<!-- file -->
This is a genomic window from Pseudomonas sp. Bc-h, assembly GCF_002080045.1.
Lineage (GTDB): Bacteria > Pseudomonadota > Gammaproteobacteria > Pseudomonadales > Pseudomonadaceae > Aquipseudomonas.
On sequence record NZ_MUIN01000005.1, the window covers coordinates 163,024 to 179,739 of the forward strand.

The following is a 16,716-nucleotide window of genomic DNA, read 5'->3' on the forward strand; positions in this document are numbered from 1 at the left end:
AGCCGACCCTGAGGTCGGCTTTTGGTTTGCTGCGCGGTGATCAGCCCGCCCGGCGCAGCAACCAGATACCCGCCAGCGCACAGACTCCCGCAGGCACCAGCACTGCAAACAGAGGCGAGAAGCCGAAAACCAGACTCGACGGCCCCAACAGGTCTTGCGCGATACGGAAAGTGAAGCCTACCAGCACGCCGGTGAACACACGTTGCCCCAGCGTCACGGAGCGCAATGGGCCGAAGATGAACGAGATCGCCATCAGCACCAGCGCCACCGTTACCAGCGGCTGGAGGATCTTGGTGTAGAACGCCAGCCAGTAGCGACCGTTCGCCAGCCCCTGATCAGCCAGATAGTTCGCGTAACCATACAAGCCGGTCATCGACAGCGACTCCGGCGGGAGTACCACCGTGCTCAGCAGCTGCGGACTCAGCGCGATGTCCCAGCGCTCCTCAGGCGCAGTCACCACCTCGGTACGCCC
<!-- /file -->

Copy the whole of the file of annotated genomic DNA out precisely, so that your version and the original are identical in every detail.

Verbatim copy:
This is a genomic window from Pseudomonas sp. Bc-h, assembly GCF_002080045.1.
Lineage (GTDB): Bacteria > Pseudomonadota > Gammaproteobacteria > Pseudomonadales > Pseudomonadaceae > Aquipseudomonas.
On sequence record NZ_MUIN01000005.1, the window covers coordinates 163,024 to 179,739 of the forward strand.

The following is a 16,716-nucleotide window of genomic DNA, read 5'->3' on the forward strand; positions in this document are numbered from 1 at the left end:
AGCCGACCCTGAGGTCGGCTTTTGGTTTGCTGCGCGGTGATCAGCCCGCCCGGCGCAGCAACCAGATACCCGCCAGCGCACAGACTCCCGCAGGCACCAGCACTGCAAACAGAGGCGAGAAGCCGAAAACCAGACTCGACGGCCCCAACAGGTCTTGCGCGATACGGAAAGTGAAGCCTACCAGCACGCCGGTGAACACACGTTGCCCCAGCGTCACGGAGCGCAATGGGCCGAAGATGAACGAGATCGCCATCAGCACCAGCGCCACCGTTACCAGCGGCTGGAGGATCTTGGTGTAGAACGCCAGCCAGTAGCGACCGTTCGCCAGCCCCTGATCAGCCAGATAGTTCGCGTAACCATACAAGCCGGTCATCGACAGCGACTCCGGCGGGAGTACCACCGTGCTCAGCAGCTGCGGACTCAGCGCGATGTCCCAGCGCTCCTCAGGCGCAGTCACCACCTCGGTACGCCC